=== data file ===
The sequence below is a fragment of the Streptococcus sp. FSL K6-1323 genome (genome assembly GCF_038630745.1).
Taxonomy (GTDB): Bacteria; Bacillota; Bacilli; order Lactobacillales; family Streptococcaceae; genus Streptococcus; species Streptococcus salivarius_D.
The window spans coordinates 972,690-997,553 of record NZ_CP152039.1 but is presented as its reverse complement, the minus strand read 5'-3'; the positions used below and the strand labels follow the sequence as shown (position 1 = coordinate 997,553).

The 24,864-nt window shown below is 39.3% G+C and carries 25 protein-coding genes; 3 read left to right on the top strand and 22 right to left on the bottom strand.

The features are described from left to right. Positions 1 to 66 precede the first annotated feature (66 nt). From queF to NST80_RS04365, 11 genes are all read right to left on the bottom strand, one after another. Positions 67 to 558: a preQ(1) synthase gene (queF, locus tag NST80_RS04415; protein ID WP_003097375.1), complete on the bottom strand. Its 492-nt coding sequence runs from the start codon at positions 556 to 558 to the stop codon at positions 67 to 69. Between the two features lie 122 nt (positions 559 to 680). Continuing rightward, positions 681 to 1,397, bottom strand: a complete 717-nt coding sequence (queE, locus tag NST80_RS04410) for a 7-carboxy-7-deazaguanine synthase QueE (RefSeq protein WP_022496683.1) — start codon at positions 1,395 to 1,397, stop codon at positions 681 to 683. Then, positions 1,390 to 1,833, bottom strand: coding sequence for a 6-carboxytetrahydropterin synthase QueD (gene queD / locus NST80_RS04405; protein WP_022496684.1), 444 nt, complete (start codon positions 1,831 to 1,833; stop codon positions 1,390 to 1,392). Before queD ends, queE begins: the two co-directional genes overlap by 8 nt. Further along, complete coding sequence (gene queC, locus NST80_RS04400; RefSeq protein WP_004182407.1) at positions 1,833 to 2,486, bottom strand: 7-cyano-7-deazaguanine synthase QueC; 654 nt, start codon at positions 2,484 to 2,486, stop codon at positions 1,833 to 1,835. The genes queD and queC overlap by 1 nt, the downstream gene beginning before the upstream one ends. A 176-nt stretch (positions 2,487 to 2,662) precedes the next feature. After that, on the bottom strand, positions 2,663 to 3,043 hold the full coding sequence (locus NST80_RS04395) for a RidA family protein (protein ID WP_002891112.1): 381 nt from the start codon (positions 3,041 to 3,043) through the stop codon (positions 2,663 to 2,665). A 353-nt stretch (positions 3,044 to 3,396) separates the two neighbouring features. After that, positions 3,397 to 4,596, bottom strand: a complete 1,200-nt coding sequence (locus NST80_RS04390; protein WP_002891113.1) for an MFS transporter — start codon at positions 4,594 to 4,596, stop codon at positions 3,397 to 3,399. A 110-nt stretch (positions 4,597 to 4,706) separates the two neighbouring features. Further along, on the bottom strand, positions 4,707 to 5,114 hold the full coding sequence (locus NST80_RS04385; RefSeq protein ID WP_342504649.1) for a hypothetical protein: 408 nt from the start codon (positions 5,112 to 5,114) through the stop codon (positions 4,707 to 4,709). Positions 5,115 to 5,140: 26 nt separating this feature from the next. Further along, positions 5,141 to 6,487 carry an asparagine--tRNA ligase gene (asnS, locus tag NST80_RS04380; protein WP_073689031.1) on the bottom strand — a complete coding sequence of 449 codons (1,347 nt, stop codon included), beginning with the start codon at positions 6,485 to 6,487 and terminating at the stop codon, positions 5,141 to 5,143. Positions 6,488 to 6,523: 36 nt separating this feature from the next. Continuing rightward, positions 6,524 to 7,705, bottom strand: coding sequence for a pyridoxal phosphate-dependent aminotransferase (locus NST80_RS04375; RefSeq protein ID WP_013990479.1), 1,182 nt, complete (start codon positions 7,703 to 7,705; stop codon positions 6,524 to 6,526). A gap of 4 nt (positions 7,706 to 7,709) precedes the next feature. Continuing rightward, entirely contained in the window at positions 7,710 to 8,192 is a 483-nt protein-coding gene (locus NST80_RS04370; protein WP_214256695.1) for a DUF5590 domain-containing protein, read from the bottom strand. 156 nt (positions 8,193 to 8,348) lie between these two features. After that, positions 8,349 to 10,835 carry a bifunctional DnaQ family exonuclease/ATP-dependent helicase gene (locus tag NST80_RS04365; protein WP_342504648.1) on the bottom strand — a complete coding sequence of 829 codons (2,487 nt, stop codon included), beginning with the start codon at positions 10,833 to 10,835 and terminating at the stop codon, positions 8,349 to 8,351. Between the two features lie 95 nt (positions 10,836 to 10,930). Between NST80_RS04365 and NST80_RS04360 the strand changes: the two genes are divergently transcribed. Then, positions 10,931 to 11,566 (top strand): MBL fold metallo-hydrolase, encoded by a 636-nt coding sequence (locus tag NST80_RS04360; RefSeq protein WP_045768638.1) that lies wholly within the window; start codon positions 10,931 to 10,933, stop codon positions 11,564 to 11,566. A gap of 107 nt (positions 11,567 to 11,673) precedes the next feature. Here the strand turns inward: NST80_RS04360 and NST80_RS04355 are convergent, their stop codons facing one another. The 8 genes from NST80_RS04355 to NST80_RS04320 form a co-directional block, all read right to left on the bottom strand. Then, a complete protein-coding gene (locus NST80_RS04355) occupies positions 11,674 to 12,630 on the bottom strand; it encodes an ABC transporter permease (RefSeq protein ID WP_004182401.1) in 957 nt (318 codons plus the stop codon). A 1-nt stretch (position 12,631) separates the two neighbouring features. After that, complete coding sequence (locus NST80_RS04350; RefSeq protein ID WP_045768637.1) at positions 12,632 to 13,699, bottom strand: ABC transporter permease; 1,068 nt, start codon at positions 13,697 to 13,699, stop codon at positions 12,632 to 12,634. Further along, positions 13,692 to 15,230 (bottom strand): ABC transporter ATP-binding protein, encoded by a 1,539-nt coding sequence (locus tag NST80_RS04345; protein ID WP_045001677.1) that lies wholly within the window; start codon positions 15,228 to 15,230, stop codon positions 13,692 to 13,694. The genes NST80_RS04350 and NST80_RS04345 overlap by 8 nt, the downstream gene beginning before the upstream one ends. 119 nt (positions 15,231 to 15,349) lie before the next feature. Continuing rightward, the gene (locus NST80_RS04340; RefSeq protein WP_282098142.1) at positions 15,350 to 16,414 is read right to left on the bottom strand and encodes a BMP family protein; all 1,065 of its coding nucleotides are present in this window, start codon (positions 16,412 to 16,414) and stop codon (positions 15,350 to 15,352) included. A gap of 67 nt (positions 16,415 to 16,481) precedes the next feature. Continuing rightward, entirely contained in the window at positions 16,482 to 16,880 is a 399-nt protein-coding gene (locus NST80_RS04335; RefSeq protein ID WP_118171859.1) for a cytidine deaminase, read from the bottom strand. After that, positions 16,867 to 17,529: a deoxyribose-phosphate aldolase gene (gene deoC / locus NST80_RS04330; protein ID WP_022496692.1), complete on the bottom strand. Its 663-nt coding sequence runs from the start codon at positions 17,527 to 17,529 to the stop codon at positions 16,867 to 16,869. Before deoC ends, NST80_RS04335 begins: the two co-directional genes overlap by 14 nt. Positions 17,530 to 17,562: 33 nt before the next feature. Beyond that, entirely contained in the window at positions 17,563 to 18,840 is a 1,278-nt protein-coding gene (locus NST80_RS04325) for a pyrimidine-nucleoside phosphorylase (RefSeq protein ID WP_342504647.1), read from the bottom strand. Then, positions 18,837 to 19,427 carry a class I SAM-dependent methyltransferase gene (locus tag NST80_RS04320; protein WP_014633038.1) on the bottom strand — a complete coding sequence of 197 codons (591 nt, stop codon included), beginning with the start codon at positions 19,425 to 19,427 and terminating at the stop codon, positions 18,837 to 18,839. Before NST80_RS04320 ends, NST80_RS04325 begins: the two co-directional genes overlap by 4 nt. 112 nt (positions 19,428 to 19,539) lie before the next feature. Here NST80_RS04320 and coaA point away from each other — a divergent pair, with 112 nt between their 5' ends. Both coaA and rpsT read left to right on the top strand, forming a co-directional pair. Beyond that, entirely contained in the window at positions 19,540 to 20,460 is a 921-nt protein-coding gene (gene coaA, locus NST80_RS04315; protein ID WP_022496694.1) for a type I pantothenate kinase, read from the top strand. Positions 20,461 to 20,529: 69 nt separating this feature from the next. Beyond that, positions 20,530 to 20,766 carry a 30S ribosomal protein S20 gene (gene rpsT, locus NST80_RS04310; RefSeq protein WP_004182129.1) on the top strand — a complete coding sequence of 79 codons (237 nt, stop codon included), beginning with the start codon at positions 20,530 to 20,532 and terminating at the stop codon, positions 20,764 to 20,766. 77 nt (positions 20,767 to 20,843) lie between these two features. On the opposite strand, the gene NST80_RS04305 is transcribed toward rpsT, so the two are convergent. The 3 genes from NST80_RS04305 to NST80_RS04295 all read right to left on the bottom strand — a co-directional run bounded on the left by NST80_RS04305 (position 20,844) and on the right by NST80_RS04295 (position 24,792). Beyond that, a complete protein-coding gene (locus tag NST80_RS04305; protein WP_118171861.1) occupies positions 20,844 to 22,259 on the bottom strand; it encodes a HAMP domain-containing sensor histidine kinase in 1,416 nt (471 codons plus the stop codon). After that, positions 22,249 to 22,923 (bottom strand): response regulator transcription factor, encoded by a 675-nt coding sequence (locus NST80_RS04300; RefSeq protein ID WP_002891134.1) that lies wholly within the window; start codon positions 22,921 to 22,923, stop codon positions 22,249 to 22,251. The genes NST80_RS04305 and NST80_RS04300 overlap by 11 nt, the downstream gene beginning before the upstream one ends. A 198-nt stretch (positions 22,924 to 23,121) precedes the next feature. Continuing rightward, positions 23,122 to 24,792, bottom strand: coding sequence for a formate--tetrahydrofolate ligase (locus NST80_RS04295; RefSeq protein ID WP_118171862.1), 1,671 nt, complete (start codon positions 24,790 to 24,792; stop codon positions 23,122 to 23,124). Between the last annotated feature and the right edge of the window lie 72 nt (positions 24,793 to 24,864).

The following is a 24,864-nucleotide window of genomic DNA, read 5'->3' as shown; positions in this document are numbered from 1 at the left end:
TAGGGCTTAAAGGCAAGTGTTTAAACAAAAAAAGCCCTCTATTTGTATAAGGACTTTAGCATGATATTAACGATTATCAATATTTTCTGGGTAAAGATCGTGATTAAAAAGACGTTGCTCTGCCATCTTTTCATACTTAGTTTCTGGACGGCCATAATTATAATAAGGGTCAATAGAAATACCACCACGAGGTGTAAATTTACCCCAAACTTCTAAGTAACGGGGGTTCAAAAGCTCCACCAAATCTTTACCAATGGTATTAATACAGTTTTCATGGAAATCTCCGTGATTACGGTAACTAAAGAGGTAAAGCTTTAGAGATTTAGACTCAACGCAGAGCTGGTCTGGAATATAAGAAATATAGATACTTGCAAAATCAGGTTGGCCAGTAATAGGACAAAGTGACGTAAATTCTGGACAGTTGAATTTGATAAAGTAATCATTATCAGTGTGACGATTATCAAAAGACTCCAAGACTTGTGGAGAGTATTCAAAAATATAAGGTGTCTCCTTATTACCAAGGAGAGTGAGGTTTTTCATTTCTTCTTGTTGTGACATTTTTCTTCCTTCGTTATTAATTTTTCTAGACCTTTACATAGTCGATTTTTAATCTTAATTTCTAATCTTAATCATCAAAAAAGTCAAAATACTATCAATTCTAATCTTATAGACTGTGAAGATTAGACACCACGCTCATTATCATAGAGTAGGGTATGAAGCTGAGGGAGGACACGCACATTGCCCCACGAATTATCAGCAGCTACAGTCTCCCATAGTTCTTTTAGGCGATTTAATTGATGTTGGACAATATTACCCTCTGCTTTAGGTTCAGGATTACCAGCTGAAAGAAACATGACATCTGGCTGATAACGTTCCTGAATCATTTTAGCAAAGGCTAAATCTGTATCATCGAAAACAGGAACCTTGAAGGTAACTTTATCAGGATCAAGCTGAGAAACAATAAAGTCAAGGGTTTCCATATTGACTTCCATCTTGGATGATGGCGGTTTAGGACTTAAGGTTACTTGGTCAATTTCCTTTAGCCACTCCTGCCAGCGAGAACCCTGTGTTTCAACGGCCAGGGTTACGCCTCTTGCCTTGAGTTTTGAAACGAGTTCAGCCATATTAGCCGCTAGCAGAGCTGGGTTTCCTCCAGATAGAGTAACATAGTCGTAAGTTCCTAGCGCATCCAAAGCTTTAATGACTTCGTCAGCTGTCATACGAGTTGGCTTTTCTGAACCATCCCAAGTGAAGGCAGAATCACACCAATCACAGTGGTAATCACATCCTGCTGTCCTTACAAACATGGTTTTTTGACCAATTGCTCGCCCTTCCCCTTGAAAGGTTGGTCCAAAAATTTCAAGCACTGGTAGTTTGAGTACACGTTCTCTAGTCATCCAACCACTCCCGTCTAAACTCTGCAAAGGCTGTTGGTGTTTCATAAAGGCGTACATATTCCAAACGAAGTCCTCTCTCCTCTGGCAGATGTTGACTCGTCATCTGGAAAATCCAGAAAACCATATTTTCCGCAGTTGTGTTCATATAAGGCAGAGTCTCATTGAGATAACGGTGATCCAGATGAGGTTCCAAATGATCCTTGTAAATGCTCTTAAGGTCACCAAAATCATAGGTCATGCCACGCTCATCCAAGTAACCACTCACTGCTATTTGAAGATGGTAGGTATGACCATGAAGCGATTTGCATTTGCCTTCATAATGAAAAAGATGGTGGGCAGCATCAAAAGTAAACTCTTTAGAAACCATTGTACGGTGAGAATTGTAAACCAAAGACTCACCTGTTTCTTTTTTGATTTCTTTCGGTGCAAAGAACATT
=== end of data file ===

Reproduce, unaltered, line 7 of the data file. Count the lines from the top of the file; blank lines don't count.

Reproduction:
TAGGGCTTAAAGGCAAGTGTTTAAACAAAAAAAGCCCTCTATTTGTATAAGGACTTTAGCATGATATTAACGATTATCAATATTTTCTGGGTAAAGATCGTGATTAAAAAGACGTTGCTCTGCCATCTTTTCATACTTAGTTTCTGGACGGCCATAATTATAATAAGGGTCAATAGAAATACCACCACGAGGTGTAAATTTACCCCAAACTTCTAAGTAACGGGGGTTCAAAAGCTCCACCAAATCTTTACCAATGGTATTAATACAGTTTTCATGGAAATCTCCGTGATTACGGTAACTAAAGAGGTAAAGCTTTAGAGATTTAGACTCAACGCAGAGCTGGTCTGGAATATAAGAAATATAGATACTTGCAAAATCAGGTTGGCCAGTAATAGGACAAAGTGACGTAAATTCTGGACAGTTGAATTTGATAAAGTAATCATTATCAGTGTGACGATTATCAAAAGACTCCAAGACTTGTGGAGAGTATTCAAAAATATAAGGTGTCTCCTTATTACCAAGGAGAGTGAGGTTTTTCATTTCTTCTTGTTGTGACATTTTTCTTCCTTCGTTATTAATTTTTCTAGACCTTTACATAGTCGATTTTTAATCTTAATTTCTAATCTTAATCATCAAAAAAGTCAAAATACTATCAATTCTAATCTTATAGACTGTGAAGATTAGACACCACGCTCATTATCATAGAGTAGGGTATGAAGCTGAGGGAGGACACGCACATTGCCCCACGAATTATCAGCAGCTACAGTCTCCCATAGTTCTTTTAGGCGATTTAATTGATGTTGGACAATATTACCCTCTGCTTTAGGTTCAGGATTACCAGCTGAAAGAAACATGACATCTGGCTGATAACGTTCCTGAATCATTTTAGCAAAGGCTAAATCTGTATCATCGAAAACAGGAACCTTGAAGGTAACTTTATCAGGATCAAGCTGAGAAACAATAAAGTCAAGGGTTTCCATATTGACTTCCATCTTGGATGATGGCGGTTTAGGACTTAAGGTTACTTGGTCAATTTCCTTTAGCCACTCCTGCCAGCGAGAACCCTGTGTTTCAACGGCCAGGGTTACGCCTCTTGCCTTGAGTTTTGAAACGAGTTCAGCCATATTAGCCGCTAGCAGAGCTGGGTTTCCTCCAGATAGAGTAACATAGTCGTAAGTTCCTAGCGCATCCAAAGCTTTAATGACTTCGTCAGCTGTCATACGAGTTGGCTTTTCTGAACCATCCCAAGTGAAGGCAGAATCACACCAATCACAGTGGTAATCACATCCTGCTGTCCTTACAAACATGGTTTTTTGACCAATTGCTCGCCCTTCCCCTTGAAAGGTTGGTCCAAAAATTTCAAGCACTGGTAGTTTGAGTACACGTTCTCTAGTCATCCAACCACTCCCGTCTAAACTCTGCAAAGGCTGTTGGTGTTTCATAAAGGCGTACATATTCCAAACGAAGTCCTCTCTCCTCTGGCAGATGTTGACTCGTCATCTGGAAAATCCAGAAAACCATATTTTCCGCAGTTGTGTTCATATAAGGCAGAGTCTCATTGAGATAACGGTGATCCAGATGAGGTTCCAAATGATCCTTGTAAATGCTCTTAAGGTCACCAAAATCATAGGTCATGCCACGCTCATCCAAGTAACCACTCACTGCTATTTGAAGATGGTAGGTATGACCATGAAGCGATTTGCATTTGCCTTCATAATGAAAAAGATGGTGGGCAGCATCAAAAGTAAACTCTTTAGAAACCATTGTACGGTGAGAATTGTAAACCAAAGACTCACCTGTTTCTTTTTTGATTTCTTTCGGTGCAAAGAACATT